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The dairy owners: ‘It’s a crime emergency’

The Wairarapa dairy community is calling on the Government to acknowledge a “crime emergency”.
In a letter to Wairarapa MP Kieran McAnulty, the Wairarapa Dairy Association said it aligned with dairy owners across New Zealand after the stabbing of Janak Patel in Auckland last week.
It said the whole community knew that crime was getting “worse and worse, day by day”.
The letter came after Sunday’s candle-lit vigil and a protest outside McAnulty’s office on Monday.
Northend Store owner Mrudang Patel said Janak Patel’s death was the realisation of everyone’s worst-case scenario.
“It is not just about fear and anger. We personally feel like we are being punished.
“We are standing behind a shop for 12 hours a day serving the community and we deserve dignity and respect.
“It should not have happened. We would like the system to do something for us.”
The association asked that the government acknowledge that there was a crime emergency and that most crimes were not reported.
It said the community needed the police and the Ministry of Social Development aligned to “deal with feral families who don’t care where their children are or what they get up to”.
“The role of the state is to intervene in the interests of the child, not allowing the dysfunction to continue.”
Additionally, the association said the nation needed “beggars and the homeless off the streets” and placed in specialist centres.
It proposed the system would be modelled on refugee resettlement to “fix addiction” and increase numeracy and literacy levels.
“Begging is part of the broken panes we have in society.”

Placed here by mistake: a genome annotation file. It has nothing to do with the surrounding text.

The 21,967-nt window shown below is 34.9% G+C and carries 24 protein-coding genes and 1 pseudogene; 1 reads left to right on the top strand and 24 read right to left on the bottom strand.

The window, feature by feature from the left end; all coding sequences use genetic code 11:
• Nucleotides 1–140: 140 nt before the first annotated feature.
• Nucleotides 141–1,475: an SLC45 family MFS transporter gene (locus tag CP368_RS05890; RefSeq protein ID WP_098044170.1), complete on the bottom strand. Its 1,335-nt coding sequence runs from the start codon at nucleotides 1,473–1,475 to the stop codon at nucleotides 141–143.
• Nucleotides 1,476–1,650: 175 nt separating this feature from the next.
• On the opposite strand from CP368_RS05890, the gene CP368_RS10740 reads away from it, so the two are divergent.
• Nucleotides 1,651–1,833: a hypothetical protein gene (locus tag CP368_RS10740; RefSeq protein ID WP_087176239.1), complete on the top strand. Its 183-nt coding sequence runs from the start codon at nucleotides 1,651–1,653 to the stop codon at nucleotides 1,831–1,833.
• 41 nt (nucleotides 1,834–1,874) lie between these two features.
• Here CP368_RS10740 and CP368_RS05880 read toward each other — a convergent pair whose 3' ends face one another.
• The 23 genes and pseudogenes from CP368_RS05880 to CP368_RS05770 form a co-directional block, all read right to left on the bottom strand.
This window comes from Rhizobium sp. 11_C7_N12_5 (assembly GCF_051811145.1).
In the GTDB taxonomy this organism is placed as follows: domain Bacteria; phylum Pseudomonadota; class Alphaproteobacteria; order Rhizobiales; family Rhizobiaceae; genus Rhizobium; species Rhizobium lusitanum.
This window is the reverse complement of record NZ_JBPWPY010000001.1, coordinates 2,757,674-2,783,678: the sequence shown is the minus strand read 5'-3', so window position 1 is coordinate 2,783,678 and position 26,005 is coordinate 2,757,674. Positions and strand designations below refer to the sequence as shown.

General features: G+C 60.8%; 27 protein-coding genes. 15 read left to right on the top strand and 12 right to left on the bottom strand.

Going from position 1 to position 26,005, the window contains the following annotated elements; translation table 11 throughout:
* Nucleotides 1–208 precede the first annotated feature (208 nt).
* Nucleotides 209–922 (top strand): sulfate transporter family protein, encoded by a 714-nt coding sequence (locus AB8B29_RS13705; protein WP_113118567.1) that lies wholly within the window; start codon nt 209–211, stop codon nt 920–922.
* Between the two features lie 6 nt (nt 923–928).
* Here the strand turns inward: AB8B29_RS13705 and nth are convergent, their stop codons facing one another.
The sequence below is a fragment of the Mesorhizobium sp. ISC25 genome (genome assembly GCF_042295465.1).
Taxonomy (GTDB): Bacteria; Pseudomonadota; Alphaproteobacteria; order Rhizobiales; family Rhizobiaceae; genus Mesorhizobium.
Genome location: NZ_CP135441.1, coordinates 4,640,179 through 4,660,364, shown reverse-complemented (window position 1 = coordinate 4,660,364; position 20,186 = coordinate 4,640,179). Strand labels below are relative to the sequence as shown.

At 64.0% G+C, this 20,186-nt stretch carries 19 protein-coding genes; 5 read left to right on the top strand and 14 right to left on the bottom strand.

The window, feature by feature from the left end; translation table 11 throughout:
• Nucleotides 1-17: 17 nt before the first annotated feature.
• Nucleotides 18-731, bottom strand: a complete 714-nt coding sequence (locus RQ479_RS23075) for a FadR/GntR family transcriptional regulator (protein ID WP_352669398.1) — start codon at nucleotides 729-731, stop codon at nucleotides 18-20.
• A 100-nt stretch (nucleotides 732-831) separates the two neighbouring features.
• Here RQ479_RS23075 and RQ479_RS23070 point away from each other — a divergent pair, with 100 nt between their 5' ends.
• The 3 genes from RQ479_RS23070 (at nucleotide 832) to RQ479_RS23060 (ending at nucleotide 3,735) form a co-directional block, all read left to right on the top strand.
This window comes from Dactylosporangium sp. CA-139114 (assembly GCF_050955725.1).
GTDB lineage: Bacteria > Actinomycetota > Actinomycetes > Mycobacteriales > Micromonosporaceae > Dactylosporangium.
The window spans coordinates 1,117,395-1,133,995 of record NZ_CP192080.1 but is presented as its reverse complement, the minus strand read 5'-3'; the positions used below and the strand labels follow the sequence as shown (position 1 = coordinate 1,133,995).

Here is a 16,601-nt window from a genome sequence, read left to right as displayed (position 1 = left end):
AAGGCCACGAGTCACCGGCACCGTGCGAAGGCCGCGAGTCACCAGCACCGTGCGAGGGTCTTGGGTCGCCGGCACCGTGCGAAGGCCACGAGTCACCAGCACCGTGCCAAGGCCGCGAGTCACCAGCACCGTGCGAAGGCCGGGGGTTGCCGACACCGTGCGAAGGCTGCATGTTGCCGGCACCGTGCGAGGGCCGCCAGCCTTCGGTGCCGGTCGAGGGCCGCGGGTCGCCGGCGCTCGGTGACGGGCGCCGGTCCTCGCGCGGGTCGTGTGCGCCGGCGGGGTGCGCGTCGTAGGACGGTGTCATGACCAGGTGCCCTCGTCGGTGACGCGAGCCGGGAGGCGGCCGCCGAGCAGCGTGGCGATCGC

The association asked that a “broken windows” approach be adopted, where no crime was minor.
It hoped council staff could be used to deter criminals but not shoppers.
It asked that artificial intelligence-based and streetlight CCTV were deployed in the region, in partnership with district councils.
“Close blindspots and direct camera operators to where issues are and track suspects automatically.”
The association said the law of self-defence needed to be modelled on Australia’s.
It said the law should allow retailers “and anyone” to defend themselves, their family, their customers, or their property.
The association said that the government needed to increase its crime fund to $30 million to provide security systems faster and win back the trust of small business owners.
“Business people have lost general faith in the system.”
The association also asked the government to shift smokers to vape products, it said it was unable to market vapes with only three flavours allowed to be sold.
“We need the vape law to be reverted because that might help about 450,000 current smokers.”
McAnulty said he met with the association on Monday to hear their safety concerns and expressed his condolences to them.
“I’ve passed the letter and themes of the discussion on
to my ministerial colleagues.”
He said he was incredibly saddened to hear about the homicide outside Sandringham’s Rose Cottage Superette.
“As a small country, events like this are felt by everyone. My thoughts are with everyone who has been affected, and especially with the friends and family as they grieve.”
McAnulty said the additional measures and funding announced by the government on Monday would help address many of the concerns the association raised in its letter.
He said everyone should be able to go to work without fear.
“I’ll continue to engage with the association and wider community.”

Grace Prior
Grace Prior
Grace Prior is a senior reporter at the Wairarapa Times-Age with a keen interest in environmental issues. Grace is the paper’s health reporter and regularly covers the rural sector, weather, Greater Wellington Regional Council, and coastal stories.

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